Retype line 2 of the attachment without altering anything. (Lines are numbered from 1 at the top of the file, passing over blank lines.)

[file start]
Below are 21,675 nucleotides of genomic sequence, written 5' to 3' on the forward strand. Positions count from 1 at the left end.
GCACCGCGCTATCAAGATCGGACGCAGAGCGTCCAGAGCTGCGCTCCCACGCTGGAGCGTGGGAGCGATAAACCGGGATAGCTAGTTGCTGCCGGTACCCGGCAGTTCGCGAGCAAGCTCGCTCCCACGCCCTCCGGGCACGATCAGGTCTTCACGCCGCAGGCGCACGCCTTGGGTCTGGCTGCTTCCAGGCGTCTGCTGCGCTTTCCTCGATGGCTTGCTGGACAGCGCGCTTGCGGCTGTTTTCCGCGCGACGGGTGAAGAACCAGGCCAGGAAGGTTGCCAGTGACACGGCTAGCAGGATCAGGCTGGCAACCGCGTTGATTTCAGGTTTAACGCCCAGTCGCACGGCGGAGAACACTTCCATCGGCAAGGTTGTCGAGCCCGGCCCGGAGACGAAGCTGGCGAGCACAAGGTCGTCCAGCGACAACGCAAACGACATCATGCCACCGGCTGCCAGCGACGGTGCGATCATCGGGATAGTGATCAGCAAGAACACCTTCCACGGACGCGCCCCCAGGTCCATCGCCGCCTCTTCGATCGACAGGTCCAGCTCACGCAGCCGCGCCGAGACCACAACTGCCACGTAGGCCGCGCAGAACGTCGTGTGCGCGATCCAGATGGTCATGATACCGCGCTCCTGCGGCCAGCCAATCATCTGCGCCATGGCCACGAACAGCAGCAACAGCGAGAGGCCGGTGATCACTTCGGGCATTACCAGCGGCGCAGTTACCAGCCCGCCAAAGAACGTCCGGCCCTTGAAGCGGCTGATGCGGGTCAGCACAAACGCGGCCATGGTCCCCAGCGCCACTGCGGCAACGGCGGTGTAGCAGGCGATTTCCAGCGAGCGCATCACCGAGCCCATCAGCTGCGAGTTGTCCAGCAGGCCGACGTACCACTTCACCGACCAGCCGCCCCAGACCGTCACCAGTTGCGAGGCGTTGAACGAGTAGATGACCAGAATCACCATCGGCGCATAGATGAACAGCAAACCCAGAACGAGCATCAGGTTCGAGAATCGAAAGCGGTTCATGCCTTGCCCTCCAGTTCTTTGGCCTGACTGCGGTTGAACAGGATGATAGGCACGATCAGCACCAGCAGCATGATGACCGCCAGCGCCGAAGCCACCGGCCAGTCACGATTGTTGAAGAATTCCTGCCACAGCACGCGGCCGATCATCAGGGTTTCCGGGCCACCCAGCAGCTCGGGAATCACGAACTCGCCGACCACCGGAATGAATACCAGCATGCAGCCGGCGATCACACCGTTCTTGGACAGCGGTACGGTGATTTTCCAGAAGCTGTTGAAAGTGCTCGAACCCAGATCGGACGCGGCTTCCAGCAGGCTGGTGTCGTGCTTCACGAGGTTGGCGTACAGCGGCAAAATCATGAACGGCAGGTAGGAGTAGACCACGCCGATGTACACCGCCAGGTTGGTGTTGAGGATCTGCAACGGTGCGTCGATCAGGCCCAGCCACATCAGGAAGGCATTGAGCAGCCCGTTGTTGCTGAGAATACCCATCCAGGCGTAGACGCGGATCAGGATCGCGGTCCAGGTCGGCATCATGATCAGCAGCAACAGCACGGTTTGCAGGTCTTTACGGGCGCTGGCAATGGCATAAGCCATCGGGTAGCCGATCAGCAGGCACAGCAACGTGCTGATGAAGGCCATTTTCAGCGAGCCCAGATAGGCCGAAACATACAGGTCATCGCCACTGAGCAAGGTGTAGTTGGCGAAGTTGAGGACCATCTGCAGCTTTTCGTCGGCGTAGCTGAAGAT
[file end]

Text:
GCACCGCGCTATCAAGATCGGACGCAGAGCGTCCAGAGCTGCGCTCCCACGCTGGAGCGTGGGAGCGATAAACCGGGATAGCTAGTTGCTGCCGGTACCCGGCAGTTCGCGAGCAAGCTCGCTCCCACGCCCTCCGGGCACGATCAGGTCTTCACGCCGCAGGCGCACGCCTTGGGTCTGGCTGCTTCCAGGCGTCTGCTGCGCTTTCCTCGATGGCTTGCTGGACAGCGCGCTTGCGGCTGTTTTCCGCGCGACGGGTGAAGAACCAGGCCAGGAAGGTTGCCAGTGACACGGCTAGCAGGATCAGGCTGGCAACCGCGTTGATTTCAGGTTTAACGCCCAGTCGCACGGCGGAGAACACTTCCATCGGCAAGGTTGTCGAGCCCGGCCCGGAGACGAAGCTGGCGAGCACAAGGTCGTCCAGCGACAACGCAAACGACATCATGCCACCGGCTGCCAGCGACGGTGCGATCATCGGGATAGTGATCAGCAAGAACACCTTCCACGGACGCGCCCCCAGGTCCATCGCCGCCTCTTCGATCGACAGGTCCAGCTCACGCAGCCGCGCCGAGACCACAACTGCCACGTAGGCCGCGCAGAACGTCGTGTGCGCGATCCAGATGGTCATGATACCGCGCTCCTGCGGCCAGCCAATCATCTGCGCCATGGCCACGAACAGCAGCAACAGCGAGAGGCCGGTGATCACTTCGGGCATTACCAGCGGCGCAGTTACCAGCCCGCCAAAGAACGTCCGGCCCTTGAAGCGGCTGATGCGGGTCAGCACAAACGCGGCCATGGTCCCCAGCGCCACTGCGGCAACGGCGGTGTAGCAGGCGATTTCCAGCGAGCGCATCACCGAGCCCATCAGCTGCGAGTTGTCCAGCAGGCCGACGTACCACTTCACCGACCAGCCGCCCCAGACCGTCACCAGTTGCGAGGCGTTGAACGAGTAGATGACCAGAATCACCATCGGCGCATAGATGAACAGCAAACCCAGAACGAGCATCAGGTTCGAGAATCGAAAGCGGTTCATGCCTTGCCCTCCAGTTCTTTGGCCTGACTGCGGTTGAACAGGATGATAGGCACGATCAGCACCAGCAGCATGATGACCGCCAGCGCCGAAGCCACCGGCCAGTCACGATTGTTGAAGAATTCCTGCCACAGCACGCGGCCGATCATCAGGGTTTCCGGGCCACCCAGCAGCTCGGGAATCACGAACTCGCCGACCACCGGAATGAATACCAGCATGCAGCCGGCGATCACACCGTTCTTGGACAGCGGTACGGTGATTTTCCAGAAGCTGTTGAAAGTGCTCGAACCCAGATCGGACGCGGCTTCCAGCAGGCTGGTGTCGTGCTTCACGAGGTTGGCGTACAGCGGCAAAATCATGAACGGCAGGTAGGAGTAGACCACGCCGATGTACACCGCCAGGTTGGTGTTGAGGATCTGCAACGGTGCGTCGATCAGGCCCAGCCACATCAGGAAGGCATTGAGCAGCCCGTTGTTGCTGAGAATACCCATCCAGGCGTAGACGCGGATCAGGATCGCGGTCCAGGTCGGCATCATGATCAGCAGCAACAGCACGGTTTGCAGGTCTTTACGGGCGCTGGCAATGGCATAAGCCATCGGGTAGCCGATCAGCAGGCACAGCAACGTGCTGATGAAGGCCATTTTCAGCGAGCCCAGATAGGCCGAAACATACAGGTCATCGCCACTGAGCAAGGTGTAGTTGGCGAAGTTGAGGACCATCTGCAGCTTTTCGTCGGCGTAGCTGAAGAT